Homegrown museum is window to Whitefish's past
A 1909 Crums Cash Store register on display.
One of the historic photos of Whitefish on display at the Whitefish Museum.
A display of keys and other items of interest at the Whitefish Museum in the historic train depot on Tuesday, March 28.(Brenda Ahearn/Daily Inter Lake)
Jill Evans in the upstairs offices when archiving for the Stumptown Historic Society Whitefish Museum are done on Tuesday, March 28, in Whitefish.(Brenda Ahearn/Daily Inter Lake)
The apothecary display at the Whitefish Museum in the historic train depot on Tuesday, March 28.(Brenda Ahearn/Daily Inter Lake)
The famous fur fish on display.
Jill Evans, executive director of the Stumptown Historical Society, at the train depot in Whitefish on Tuesday, March 28. The museum is houses heirlooms and artifacts that tell the story of Whitefish. (Brenda Ahearn photos/Daily Inter Lake)
Jill Evans, executive director of the Stumptown Historical Society in the train depot in Whitefish on Tuesday, March 28, in downtown Whitefish.(Brenda Ahearn/Daily Inter Lake)
Every now and then Jill Evans gets a phone call that goes something like this:
“We found this stuff in Dad’s garage. Do you want it?”
As executive director of the Stumptown Historical Society, Evans is on the front line of preserving the history of Whitefish. The overwhelming generosity of the townspeople is how the historical society has filled the Whitefish Museum that operates in the east end of the historic train depot.
The museum is a veritable treasure trove of heirlooms and artifacts that tell the story of Whitefish. From a collection of vintage drug-store sundries to a shelf of antique toys, the museum is filled with as many stories as there are artifacts.
“I’m all about the stories,” Evans said. “One of my favorites is the story of the early Japanese residents here.”
Railroad history figures prominently into the displays just a short distance from the railroad tracks that cut through town. It’s one of Whitefish’s most important stories. It was Burlington Northern Railway that sold the depot to Stumptown Historical Society for a dollar in 1990. A grassroots fundraising campaign provided the money to restore the three-story building.
One of the favorite items at the museum is the Hicken fur-bearing fish, displayed as a prank that fools many visitors who seem certain it’s plausible the furry fish was caught in Iceberg Lake, as the story goes.
The depot and museum are special places to Flossie Fletcher, whose father, Ross Donohoe, worked as a railroad dispatcher for 42 years.
“We felt the depot was ours,” she said. “My dad’s picture is up there.”
Fletcher is a longtime museum volunteer who did the merchandise ordering for 16 years before she cut back on the amount of time she spends there. When the museum was created, Fletcher helped paint the room and picked out the carpet.
“My heart’s in it,” she said.
Fletcher, her husband Jack, and Larry Schroeder are the only remaining founding members of the Stumptown Historical Society, she said. The late Frank Gregg and Wayne Peterson were early movers and shakers who helped create the museum displays.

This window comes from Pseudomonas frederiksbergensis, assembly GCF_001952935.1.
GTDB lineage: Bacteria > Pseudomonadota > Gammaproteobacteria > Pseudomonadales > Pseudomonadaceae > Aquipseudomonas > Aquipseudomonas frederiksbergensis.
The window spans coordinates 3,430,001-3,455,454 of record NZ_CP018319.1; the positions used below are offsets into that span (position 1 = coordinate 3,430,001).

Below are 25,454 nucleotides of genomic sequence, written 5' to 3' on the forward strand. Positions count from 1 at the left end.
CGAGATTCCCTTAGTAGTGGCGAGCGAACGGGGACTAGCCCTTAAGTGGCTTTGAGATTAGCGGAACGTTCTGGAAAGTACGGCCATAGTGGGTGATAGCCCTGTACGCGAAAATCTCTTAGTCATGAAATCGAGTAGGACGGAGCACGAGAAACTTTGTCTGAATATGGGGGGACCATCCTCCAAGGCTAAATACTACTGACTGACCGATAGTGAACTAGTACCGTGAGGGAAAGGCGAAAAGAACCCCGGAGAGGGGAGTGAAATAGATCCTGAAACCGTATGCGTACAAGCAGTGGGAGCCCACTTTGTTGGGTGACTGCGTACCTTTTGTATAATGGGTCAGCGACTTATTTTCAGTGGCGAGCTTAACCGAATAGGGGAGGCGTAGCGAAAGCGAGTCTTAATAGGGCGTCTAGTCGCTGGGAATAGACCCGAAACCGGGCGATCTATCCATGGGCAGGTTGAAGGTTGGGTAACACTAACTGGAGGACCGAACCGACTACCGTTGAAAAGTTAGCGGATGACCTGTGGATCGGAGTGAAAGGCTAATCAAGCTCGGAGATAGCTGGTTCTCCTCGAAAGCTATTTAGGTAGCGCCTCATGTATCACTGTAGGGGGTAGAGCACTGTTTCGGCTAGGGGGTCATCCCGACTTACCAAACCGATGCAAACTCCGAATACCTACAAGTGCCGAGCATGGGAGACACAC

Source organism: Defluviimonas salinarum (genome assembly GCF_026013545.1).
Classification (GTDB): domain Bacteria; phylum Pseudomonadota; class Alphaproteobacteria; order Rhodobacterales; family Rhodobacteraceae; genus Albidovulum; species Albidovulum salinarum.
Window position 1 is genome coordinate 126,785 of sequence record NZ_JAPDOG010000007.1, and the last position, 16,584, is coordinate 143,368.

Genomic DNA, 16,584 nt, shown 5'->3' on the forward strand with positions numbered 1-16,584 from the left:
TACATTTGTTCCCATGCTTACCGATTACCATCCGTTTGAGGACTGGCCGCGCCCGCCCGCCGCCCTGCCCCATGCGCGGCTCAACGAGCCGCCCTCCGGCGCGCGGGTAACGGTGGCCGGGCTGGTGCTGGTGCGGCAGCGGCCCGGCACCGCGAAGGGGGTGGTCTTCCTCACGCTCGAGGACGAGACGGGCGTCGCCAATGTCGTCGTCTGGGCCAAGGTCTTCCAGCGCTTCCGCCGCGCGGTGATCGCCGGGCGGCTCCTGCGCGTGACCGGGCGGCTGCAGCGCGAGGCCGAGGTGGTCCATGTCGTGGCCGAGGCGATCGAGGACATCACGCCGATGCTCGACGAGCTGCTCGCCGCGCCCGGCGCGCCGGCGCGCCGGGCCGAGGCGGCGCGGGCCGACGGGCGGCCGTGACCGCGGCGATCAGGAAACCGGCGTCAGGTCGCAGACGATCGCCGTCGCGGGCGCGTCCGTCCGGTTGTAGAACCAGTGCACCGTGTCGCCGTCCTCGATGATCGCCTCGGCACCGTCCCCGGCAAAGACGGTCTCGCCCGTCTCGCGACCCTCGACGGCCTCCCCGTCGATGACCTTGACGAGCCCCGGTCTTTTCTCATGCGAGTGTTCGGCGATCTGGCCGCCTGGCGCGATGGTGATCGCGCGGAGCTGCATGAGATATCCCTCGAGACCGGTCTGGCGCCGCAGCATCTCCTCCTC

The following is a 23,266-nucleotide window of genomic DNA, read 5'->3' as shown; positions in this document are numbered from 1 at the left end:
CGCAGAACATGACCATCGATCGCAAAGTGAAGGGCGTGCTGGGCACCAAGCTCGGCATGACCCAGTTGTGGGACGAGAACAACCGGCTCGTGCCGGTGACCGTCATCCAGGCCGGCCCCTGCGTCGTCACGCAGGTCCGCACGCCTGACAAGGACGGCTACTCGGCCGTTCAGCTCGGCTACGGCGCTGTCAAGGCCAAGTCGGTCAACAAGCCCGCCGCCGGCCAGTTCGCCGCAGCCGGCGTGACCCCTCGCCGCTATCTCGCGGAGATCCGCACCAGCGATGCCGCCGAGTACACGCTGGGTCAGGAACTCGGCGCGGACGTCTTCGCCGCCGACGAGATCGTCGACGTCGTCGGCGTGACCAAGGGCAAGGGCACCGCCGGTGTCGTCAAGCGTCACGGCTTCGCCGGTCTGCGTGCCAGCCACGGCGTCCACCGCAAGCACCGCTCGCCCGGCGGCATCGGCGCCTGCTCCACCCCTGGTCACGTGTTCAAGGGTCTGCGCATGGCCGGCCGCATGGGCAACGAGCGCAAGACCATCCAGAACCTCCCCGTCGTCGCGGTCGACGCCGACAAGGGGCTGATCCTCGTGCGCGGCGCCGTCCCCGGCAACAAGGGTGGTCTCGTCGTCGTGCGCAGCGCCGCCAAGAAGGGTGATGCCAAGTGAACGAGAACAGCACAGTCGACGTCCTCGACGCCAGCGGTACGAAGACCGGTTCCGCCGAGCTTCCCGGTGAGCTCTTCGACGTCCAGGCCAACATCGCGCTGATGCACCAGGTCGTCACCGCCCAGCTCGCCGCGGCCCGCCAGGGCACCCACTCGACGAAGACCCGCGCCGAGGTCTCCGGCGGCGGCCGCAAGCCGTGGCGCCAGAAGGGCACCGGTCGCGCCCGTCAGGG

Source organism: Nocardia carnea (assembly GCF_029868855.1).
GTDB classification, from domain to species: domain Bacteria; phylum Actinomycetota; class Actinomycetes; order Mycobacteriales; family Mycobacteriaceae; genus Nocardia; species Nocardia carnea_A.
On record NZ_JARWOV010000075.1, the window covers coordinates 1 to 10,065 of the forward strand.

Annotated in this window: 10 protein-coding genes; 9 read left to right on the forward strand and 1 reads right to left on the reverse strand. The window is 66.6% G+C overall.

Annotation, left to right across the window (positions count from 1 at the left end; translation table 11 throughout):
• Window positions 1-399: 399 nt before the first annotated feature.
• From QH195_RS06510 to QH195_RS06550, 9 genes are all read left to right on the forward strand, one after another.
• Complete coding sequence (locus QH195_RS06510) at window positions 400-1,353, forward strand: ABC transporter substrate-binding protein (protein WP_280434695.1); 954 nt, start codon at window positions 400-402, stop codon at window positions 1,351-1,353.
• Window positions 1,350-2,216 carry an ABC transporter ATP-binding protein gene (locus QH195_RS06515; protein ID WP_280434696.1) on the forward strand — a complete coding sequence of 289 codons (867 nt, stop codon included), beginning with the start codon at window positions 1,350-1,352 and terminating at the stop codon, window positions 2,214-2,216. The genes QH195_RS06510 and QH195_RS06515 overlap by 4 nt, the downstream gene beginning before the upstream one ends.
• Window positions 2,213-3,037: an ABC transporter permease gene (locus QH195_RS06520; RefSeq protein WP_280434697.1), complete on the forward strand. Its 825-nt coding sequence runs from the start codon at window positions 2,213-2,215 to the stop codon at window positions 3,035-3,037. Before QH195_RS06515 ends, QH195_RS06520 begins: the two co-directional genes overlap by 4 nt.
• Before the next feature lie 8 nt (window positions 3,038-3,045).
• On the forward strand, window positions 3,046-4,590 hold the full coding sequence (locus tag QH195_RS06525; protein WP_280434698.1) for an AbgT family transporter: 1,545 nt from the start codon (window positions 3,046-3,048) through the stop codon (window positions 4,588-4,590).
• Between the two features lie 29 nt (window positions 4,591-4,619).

Kevin McCready, a local historian, volunteered at the museum and then managed it in 2008 to 2009. Interacting with visitors was the best part of the job, he said. He remembers two retired Northern Pacific railroaders who struck up a conversation with him while their wives looked around. After they left, the two guys came back and dropped some money into the donation box.
“You know, it is not often a guy your age will chat with a couple of old guys like us, let alone listen to what we have to say,” one of the men told McCready. Both men bought a wooden train whistle on their way out and headed out across Deport Park, “blowing their whistles like little kids and laughing all the way,” McCready recalled.
Another time an elderly woman became transfixed on a photograph of Whitefish school children gathered around some old passenger train cars that were used as classrooms the year an earthquake damaged Central School. She was pictured in the old photo.
“She then proceeded to identify all the children and adults in the photos and share recollections of attending classes in the old coaches,” McCready said. “I scrambled for a pen and pad to write it all down.”
The museum has been a staple for school field trips through the years. Upwards of 14,000 visitors pass through it each year.
The history stored at the depot that isn’t displayed because of space constraints is every bit as important as what’s in the museum, Evans pointed out. There’s just no way to find room for everything.
There are unique contributions from many memorable Whitefish residents who have passed away. Ted Lund’s penguin collection is tucked away on the third floor of the depot. He was a die-hard supporter of the Whitefish Winter Carnival and one of the original penguin characters. Many of hometown artist James Bakke’s paintings are in storage.
The stored artifacts run the gamut, from with ice-cutting tools to a bunch of city water records that were just donated.
One of the biggest assets is more than 6,000 archived photos depicting early-day Whitefish. At $25 for a one-time use, it’s a reliable revenue stream for the historical society, Evans said.
A core group of 16 volunteers keep the museum running; most are retired residents with a heart for history.
“We would love to have younger people volunteer,” Evan said. “They can work as little as an afternoon a month. You just need to greet people and be pleasant.”
The Whitefish Museum is open from 10 a.m. to 4 p.m. Monday through Saturday during the summer months, and 11 a.m. to 3 p.m. during the winter.
Features editor Lynnette Hintze may be reached at 758-4421 or email@example.com.